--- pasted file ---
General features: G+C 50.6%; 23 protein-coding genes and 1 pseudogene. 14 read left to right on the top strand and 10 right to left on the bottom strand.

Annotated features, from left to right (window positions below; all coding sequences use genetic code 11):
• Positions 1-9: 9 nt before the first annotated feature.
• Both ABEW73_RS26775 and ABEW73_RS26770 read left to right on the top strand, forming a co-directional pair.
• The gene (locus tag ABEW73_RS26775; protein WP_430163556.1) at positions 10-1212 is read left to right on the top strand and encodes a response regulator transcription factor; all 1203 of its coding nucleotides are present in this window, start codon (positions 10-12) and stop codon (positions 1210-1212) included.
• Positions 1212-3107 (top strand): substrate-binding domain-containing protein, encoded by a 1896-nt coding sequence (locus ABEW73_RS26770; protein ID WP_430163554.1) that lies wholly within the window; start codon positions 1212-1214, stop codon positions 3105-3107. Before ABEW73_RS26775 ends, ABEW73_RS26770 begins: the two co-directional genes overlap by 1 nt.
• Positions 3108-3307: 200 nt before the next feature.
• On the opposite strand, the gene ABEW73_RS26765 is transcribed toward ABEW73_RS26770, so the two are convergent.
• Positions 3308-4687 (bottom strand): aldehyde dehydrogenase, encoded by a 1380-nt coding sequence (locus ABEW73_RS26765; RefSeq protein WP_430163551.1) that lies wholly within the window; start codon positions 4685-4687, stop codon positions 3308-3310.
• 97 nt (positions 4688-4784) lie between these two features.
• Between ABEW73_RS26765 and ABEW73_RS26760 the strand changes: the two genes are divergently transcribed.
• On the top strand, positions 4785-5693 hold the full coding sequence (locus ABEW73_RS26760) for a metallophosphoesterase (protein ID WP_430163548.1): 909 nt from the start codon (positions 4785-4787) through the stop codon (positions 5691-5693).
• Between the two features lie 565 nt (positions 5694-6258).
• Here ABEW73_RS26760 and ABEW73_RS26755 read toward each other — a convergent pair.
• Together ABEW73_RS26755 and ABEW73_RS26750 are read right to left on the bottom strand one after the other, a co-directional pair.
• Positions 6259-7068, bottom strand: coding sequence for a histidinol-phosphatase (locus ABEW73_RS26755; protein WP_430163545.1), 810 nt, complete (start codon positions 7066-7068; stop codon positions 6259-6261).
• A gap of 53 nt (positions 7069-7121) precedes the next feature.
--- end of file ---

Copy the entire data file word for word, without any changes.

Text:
General features: G+C 50.6%; 23 protein-coding genes and 1 pseudogene. 14 read left to right on the top strand and 10 right to left on the bottom strand.

Annotated features, from left to right (window positions below; all coding sequences use genetic code 11):
• Positions 1-9: 9 nt before the first annotated feature.
• Both ABEW73_RS26775 and ABEW73_RS26770 read left to right on the top strand, forming a co-directional pair.
• The gene (locus tag ABEW73_RS26775; protein WP_430163556.1) at positions 10-1212 is read left to right on the top strand and encodes a response regulator transcription factor; all 1203 of its coding nucleotides are present in this window, start codon (positions 10-12) and stop codon (positions 1210-1212) included.
• Positions 1212-3107 (top strand): substrate-binding domain-containing protein, encoded by a 1896-nt coding sequence (locus ABEW73_RS26770; protein ID WP_430163554.1) that lies wholly within the window; start codon positions 1212-1214, stop codon positions 3105-3107. Before ABEW73_RS26775 ends, ABEW73_RS26770 begins: the two co-directional genes overlap by 1 nt.
• Positions 3108-3307: 200 nt before the next feature.
• On the opposite strand, the gene ABEW73_RS26765 is transcribed toward ABEW73_RS26770, so the two are convergent.
• Positions 3308-4687 (bottom strand): aldehyde dehydrogenase, encoded by a 1380-nt coding sequence (locus ABEW73_RS26765; RefSeq protein WP_430163551.1) that lies wholly within the window; start codon positions 4685-4687, stop codon positions 3308-3310.
• 97 nt (positions 4688-4784) lie between these two features.
• Between ABEW73_RS26765 and ABEW73_RS26760 the strand changes: the two genes are divergently transcribed.
• On the top strand, positions 4785-5693 hold the full coding sequence (locus ABEW73_RS26760) for a metallophosphoesterase (protein ID WP_430163548.1): 909 nt from the start codon (positions 4785-4787) through the stop codon (positions 5691-5693).
• Between the two features lie 565 nt (positions 5694-6258).
• Here ABEW73_RS26760 and ABEW73_RS26755 read toward each other — a convergent pair.
• Together ABEW73_RS26755 and ABEW73_RS26750 are read right to left on the bottom strand one after the other, a co-directional pair.
• Positions 6259-7068, bottom strand: coding sequence for a histidinol-phosphatase (locus ABEW73_RS26755; protein WP_430163545.1), 810 nt, complete (start codon positions 7066-7068; stop codon positions 6259-6261).
• A gap of 53 nt (positions 7069-7121) precedes the next feature.